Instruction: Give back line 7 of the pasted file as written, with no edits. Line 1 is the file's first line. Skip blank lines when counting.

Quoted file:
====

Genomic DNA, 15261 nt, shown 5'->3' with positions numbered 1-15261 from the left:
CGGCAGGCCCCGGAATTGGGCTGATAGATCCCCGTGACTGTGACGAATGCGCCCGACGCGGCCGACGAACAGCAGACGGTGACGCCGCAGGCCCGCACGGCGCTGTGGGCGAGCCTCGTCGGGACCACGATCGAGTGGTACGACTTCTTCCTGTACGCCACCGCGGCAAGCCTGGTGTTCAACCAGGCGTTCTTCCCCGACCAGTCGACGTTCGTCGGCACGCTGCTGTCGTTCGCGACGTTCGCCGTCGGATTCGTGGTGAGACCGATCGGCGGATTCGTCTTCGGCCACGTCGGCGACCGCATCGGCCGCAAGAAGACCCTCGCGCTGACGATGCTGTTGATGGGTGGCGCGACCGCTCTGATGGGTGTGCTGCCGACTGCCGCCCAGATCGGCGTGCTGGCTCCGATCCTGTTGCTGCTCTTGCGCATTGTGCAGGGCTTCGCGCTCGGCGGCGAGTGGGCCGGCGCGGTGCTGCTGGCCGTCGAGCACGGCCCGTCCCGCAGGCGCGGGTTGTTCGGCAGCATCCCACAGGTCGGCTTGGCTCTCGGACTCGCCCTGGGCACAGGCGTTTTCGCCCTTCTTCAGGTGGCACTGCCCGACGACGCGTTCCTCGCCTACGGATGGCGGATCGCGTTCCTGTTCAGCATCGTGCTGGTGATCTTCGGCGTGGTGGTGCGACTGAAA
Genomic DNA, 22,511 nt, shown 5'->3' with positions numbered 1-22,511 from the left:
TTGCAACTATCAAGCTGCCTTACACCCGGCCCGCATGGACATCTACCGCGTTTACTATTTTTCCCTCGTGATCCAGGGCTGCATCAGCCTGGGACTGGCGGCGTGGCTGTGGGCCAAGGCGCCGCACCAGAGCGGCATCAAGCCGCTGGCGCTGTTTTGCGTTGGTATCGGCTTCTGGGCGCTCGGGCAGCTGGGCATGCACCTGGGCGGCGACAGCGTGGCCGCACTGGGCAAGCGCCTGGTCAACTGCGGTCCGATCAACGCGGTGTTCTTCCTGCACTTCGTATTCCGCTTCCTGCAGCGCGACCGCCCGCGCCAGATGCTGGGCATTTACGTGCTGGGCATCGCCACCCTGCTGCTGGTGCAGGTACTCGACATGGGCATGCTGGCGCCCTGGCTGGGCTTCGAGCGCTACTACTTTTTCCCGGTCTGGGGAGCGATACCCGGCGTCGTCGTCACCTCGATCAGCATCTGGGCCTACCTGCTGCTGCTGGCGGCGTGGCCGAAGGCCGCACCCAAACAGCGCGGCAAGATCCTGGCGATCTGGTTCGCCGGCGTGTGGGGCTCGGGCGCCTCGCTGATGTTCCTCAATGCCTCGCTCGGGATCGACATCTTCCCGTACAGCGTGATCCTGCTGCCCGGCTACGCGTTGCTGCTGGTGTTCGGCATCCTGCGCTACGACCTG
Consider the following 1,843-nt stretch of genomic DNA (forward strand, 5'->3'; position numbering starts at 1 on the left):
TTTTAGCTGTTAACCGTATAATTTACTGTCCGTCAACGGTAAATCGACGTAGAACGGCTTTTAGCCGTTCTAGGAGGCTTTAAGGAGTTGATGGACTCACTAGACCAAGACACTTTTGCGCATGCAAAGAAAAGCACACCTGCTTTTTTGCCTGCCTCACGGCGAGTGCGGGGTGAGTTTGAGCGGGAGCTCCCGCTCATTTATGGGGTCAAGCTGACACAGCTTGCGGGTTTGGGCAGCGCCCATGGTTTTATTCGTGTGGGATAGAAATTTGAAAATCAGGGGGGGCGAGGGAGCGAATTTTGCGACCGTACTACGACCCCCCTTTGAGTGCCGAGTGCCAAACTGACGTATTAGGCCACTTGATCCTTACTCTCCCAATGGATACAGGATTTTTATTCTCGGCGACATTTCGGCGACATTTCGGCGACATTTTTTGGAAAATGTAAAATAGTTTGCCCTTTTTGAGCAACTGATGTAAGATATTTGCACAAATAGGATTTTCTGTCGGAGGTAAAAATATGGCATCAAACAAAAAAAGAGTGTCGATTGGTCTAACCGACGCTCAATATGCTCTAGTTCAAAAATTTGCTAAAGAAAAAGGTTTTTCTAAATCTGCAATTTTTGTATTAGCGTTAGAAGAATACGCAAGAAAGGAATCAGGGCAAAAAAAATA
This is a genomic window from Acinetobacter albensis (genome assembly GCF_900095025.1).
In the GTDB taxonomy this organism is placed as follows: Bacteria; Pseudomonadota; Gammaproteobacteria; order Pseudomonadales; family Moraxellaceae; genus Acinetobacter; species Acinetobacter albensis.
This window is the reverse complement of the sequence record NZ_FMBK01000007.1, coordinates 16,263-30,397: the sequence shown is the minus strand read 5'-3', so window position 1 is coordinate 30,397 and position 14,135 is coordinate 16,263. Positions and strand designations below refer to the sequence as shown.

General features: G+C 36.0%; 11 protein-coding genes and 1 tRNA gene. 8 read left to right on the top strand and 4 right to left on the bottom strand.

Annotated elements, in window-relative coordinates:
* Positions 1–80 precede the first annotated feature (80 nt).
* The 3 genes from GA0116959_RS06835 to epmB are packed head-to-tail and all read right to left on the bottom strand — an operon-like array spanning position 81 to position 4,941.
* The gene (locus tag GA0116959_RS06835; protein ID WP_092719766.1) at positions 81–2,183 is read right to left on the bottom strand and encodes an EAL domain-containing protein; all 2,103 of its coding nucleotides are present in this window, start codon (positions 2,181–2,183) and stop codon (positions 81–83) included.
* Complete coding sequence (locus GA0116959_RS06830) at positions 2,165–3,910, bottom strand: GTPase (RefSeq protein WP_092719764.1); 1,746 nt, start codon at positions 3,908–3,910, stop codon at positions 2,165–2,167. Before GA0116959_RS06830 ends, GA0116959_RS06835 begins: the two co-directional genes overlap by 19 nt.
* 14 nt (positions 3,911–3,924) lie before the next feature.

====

This is a genomic window from Acinetobacter albensis (genome assembly GCF_900095025.1).